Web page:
Castoreum Comes From Beaver Butts And Goes Into Perfume
Beavers spray castoreum from their castor sacs when they're marking their territory. Humans, however, use the secretion in a different way: they harvest it as a perfume ingredient. Castoreum has a pleasant scent that many describe as musky, leathery, and similar to vanilla. Historically, the substance has also been used as food additives, though this practice is now rare.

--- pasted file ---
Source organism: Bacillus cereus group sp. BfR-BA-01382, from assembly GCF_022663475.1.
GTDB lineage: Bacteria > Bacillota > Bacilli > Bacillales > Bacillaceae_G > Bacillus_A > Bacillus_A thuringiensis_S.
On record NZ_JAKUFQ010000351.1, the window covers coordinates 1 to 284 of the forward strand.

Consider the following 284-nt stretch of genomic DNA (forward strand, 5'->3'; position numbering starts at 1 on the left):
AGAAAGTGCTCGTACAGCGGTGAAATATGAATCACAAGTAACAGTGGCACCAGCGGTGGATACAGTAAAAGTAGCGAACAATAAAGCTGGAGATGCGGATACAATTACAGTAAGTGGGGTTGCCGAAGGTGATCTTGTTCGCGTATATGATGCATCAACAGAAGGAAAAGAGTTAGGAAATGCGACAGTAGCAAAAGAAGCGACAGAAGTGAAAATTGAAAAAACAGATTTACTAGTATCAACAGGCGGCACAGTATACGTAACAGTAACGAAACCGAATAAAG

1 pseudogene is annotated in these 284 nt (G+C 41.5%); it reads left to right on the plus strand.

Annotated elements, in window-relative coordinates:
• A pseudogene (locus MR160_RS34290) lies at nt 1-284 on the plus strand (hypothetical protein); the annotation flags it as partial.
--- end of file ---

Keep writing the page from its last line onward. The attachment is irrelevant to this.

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Key Facts In This Video
Companies have been using castoreum from beavers' castor sacs as flavoring for more than 80 years. (0:23)
To harvest castoreum, people capture beavers and milk their castor glands. (1:08)
About 300 lbs (136 kg) of castoreum are consumed each year in America. (1:23)